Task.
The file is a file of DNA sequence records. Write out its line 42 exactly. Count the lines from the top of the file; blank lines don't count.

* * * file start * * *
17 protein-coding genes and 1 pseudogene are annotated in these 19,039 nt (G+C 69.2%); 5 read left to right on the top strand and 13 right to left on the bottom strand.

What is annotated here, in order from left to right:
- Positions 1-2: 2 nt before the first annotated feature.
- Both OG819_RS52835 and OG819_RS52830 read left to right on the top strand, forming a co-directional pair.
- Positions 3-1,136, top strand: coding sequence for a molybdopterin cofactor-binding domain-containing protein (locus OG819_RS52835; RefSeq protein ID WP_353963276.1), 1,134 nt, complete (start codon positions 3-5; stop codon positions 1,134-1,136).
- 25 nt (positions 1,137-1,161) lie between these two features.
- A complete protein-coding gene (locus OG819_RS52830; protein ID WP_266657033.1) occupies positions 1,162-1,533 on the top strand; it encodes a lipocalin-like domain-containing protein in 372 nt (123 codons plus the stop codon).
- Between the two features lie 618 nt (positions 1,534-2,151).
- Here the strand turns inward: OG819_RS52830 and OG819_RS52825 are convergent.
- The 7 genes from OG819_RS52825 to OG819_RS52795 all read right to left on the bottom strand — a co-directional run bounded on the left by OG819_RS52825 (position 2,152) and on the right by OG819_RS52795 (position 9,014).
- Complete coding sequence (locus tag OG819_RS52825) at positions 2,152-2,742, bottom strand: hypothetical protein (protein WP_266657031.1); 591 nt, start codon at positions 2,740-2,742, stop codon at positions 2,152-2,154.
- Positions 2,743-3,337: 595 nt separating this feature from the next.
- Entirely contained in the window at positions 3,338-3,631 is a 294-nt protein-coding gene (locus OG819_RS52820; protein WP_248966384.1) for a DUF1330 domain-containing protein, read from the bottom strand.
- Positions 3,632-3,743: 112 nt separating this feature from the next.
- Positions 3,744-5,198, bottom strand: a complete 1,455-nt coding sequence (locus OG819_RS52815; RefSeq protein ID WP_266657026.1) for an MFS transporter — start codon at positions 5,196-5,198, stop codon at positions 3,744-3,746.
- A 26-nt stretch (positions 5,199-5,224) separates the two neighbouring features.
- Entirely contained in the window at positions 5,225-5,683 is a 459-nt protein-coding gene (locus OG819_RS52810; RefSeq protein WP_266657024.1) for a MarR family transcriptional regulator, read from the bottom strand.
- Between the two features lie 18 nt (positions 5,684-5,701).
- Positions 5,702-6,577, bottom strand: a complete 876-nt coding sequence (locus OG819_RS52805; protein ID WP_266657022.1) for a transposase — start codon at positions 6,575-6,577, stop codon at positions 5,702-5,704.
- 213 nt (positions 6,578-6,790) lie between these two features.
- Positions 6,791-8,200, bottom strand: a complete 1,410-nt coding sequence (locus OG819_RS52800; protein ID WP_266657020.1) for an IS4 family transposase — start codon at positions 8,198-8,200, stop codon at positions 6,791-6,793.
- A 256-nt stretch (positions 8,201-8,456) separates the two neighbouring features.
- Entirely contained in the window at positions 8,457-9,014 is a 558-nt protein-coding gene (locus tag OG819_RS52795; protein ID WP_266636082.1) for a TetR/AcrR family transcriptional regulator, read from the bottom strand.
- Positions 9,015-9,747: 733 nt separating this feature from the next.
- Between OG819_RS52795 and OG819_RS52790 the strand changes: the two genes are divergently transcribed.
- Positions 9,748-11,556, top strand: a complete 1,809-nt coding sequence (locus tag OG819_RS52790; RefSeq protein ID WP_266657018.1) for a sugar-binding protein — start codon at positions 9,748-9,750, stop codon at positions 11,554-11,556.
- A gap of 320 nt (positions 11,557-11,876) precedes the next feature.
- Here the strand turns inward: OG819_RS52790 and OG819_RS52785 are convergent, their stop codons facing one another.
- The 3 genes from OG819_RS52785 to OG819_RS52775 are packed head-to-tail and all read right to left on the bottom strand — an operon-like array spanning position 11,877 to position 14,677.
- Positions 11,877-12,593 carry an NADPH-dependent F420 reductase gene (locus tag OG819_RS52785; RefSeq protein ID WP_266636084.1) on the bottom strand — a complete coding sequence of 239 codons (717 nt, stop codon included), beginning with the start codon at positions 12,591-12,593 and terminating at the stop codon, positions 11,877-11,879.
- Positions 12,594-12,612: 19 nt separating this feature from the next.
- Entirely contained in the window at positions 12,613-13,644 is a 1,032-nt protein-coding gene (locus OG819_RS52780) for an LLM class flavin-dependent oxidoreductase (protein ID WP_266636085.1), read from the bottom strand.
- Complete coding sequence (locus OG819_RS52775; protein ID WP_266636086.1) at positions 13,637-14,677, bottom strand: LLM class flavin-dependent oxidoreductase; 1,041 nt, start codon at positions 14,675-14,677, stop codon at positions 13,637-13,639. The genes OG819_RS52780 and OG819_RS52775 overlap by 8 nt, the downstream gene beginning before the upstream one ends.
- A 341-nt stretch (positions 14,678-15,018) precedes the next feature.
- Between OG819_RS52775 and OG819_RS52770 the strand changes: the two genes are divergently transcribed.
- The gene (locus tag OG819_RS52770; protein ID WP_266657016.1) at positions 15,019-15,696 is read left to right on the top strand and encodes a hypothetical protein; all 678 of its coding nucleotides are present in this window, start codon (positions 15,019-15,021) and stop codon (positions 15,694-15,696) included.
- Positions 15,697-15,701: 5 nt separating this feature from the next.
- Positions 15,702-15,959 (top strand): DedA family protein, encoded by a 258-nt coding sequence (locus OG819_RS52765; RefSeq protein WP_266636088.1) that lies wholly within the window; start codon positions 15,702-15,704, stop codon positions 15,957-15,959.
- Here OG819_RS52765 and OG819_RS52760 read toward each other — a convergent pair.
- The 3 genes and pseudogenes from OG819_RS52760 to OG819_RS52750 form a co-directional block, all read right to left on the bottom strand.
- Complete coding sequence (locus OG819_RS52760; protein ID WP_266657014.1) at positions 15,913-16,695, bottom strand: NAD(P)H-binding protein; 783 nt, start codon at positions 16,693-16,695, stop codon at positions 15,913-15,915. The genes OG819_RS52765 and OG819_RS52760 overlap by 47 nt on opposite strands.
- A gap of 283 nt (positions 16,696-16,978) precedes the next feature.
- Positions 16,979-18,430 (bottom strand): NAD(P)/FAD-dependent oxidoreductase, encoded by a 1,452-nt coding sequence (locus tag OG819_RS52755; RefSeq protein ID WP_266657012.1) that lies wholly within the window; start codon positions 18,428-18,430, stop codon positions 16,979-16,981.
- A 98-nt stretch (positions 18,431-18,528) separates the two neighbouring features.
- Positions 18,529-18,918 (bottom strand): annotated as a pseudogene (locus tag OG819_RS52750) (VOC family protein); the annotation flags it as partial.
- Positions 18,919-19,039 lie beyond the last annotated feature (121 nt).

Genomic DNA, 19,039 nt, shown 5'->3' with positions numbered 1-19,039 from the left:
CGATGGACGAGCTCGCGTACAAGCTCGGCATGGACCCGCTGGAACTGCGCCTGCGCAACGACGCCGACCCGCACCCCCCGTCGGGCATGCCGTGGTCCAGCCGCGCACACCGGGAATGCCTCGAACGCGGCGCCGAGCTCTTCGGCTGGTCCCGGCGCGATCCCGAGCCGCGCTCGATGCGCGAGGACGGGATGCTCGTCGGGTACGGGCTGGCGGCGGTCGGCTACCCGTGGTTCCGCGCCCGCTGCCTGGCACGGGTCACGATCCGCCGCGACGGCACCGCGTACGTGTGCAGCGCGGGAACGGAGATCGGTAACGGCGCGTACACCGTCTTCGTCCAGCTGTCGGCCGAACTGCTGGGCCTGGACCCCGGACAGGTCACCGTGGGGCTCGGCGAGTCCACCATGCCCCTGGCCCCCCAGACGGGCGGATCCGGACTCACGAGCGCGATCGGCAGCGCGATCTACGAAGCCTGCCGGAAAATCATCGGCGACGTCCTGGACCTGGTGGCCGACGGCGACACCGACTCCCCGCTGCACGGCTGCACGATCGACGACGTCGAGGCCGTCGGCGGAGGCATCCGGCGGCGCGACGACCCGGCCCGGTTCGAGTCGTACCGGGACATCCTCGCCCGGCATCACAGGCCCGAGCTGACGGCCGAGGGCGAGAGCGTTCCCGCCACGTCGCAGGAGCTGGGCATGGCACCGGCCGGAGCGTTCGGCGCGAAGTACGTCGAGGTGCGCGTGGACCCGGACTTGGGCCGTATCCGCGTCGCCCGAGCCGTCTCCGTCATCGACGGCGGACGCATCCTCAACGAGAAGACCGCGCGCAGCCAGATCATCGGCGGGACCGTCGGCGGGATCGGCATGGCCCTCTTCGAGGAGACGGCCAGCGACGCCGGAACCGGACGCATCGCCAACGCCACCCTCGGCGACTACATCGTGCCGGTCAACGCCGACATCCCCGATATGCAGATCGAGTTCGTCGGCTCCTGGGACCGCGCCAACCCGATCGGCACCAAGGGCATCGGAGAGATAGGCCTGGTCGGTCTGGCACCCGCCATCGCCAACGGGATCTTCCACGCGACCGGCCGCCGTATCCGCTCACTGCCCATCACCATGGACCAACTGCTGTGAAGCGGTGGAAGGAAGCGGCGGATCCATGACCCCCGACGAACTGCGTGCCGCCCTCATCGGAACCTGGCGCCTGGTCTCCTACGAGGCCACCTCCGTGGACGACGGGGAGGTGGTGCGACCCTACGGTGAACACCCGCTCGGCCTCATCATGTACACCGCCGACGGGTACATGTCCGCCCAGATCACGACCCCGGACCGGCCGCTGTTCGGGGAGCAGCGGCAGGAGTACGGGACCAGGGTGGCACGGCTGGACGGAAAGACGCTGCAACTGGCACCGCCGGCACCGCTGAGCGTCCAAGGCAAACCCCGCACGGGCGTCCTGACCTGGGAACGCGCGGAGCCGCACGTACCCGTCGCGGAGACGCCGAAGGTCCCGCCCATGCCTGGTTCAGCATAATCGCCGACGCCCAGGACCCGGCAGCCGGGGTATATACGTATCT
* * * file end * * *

- A gap of 283 nt (positions 16,696-16,978) precedes the next feature.